Sunday, May 31, 2009

Slow down and look around…

As I was driving out of my neighborhood yesterday, I spotted a police car parked alongside the road a short distance ahead. I quickly pumped my brakes to meet the 20 mph speed limit. I was relieved to escape without sirens or flashing lights following me.

But it did seem like an odd location to monitor speeders. Maybe a second patrol car would be waiting when I turned onto the main roadway, hoping to catch those who believed they were in the clear and had resumed driving faster than they should. So I drove slowly (OK, the speed limit) down that road, too.

When I rounded the curve, I saw a large deer sprint across the road a few yards ahead. But I almost didn’t see the tiny fawn struggling to keep up with it. The baby was only a few feet tall and still had its camouflage spots. Had I been driving my usual speed, I might have killed that beautiful animal.

This realization was frightening -- and a gift. It was another reminder of how important it is to slow down and appreciate the world around us. Twice in the previous week I'd noticed new things along my regular routes – a tiny cemetery tucked between two houses along a busy thoroughfare one day and lovely gardens hugging a fence near another home a few days later.

Has this ever happened to you -- noticing something for the first time even though you've walked or driven past it many times before? Think about the routes you travel in a normal day or week. Do you see – I mean really see – the buildings and views along the way? Is it possible you’re missing things in your world? This week, try slowing down to take a closer look. You might be surprised at what you find.

PS: When I drove back into the neighborhood two hours later, the police car had not moved. Given the limited number of patrol cars in my community, it's unusual for a cruiser to be parked at one location so long. Suspecting that something major was going on, I pulled alongside the patrol car to ask. The officer didn't acknowledge me. I looked closer. Still no response. Imagine my surprise when I finally realized it was a mannequin behind the wheel.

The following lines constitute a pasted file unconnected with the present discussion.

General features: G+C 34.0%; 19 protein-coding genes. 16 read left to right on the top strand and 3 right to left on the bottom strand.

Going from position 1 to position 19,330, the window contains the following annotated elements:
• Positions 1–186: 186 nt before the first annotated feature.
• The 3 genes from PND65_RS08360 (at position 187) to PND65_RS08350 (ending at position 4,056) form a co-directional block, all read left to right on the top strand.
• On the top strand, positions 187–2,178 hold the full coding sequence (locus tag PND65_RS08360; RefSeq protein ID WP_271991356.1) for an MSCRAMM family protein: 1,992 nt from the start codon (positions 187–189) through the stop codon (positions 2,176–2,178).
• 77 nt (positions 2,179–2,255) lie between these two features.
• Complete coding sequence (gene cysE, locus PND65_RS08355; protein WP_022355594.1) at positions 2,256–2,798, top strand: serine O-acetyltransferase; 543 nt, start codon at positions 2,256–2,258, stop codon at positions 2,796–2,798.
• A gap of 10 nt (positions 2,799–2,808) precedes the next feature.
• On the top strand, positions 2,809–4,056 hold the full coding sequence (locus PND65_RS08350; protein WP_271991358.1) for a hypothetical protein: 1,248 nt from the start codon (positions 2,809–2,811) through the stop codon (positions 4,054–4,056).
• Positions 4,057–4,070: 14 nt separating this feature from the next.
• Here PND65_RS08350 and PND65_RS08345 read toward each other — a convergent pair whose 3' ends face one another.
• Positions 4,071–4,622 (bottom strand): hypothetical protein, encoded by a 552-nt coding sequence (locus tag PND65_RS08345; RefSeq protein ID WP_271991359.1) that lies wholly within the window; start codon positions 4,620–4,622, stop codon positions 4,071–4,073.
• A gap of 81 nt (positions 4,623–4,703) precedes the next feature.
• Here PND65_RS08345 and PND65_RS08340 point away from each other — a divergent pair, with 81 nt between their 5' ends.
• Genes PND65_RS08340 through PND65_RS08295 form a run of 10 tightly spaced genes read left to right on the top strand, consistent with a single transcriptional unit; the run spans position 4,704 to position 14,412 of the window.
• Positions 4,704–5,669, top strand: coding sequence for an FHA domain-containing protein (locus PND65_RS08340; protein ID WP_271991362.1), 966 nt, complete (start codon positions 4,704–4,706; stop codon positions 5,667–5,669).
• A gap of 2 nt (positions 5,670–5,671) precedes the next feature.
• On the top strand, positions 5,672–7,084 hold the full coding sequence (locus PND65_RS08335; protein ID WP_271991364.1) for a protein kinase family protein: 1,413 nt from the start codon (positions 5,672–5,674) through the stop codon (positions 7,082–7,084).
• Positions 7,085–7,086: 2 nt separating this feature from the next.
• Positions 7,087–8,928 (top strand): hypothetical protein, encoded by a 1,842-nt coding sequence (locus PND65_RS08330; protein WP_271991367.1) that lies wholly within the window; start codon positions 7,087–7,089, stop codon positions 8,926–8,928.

Sunday, May 24, 2009

Burning questions

Can a cake catch on fire and if so, does it emit deadly gases?

After this weekend’s Pistachio Cake mishap, I consider it important to know the answers to these questions. They could determine whether I almost killed my kid, I’m exhibiting Alzheimer’s symptoms and/or suffering from Baby Boomer Attention Deficit Disorder.

Husband No. 1 and I were driving back from a Saturday morning trip to the Library when my cell phone rang. No. 1 son, home for the holiday weekend, had walked into the house from an errand and was greeted by the oven timer buzzing at full blast (though not enough to awaken No. 2 son upstairs).

“Oh my God,” I gulped. “I forgot I’d put the Pistachio Cake in the oven. Is it on fire?”

Husband No. 1’s eyes were the size of saucers. He had that “do I need to call 911” expression (due no doubt to my history of “visits” from fire apparatus with sirens blaring).

After being assured no flames were coming from the oven and there was no need for a fourth visit from firefighters, I asked how the cake looked. Long pause. “Well-done,” No. 1 son finally replied.

I disconnected the call in a panic. Not about the cake, mind you, but that I’d spent time making it, put it in the oven and then, well, completely forgot about it. Could I blame my excitement over the news that the reportedly hilarious book “The Spellman Files” (Think Part Nancy Drew, part Dirty Harry) by Lisa Lutz was available for borrowing from the Library? Probably not.

“Ohmigod, I wonder if I should be tested for Alzheimer’s or ADD,” I moaned. “What if I’d burned down the house and killed our son?”

“I don’t think cakes can catch on fire,” Husband No. 1 replied.

“But what about deadly gases? I could have killed him.”

“I’ve never heard of anyone dying from cake fumes or pistachio gases,” he said, his eyes now back to normal size. “But maybe now you’ll stop complaining about me forgetting things.”

Unlikely. However, I am happy to report the cake was only slightly darker than usual and tasted as wonderful as always. I love this cake. It's easy to make and it can be used as a breakfast item or a dessert. It's the only Bundt cake I've ever made that doesn't stick to the pan. It freezes so well no one can tell you made it a week earlier. And now I know it doesn’t catch on fire easily. This could be important in the future.

PS: Before I could relate this tale to my friend, she announced she was very concerned about her own memory because just the other day she’d left the hot soapy water running to fill her laundry room sink, got distracted by a question and 30 minutes later discovered a river running through her house, into the basement and seeping into her carpeted closet. I thanked her very much for sharing her story.

Do you suppose getting distracted and forgetting so easily is contagious?

In the meantime, here's the recipe for the apparently indestructible Pistachio Cake: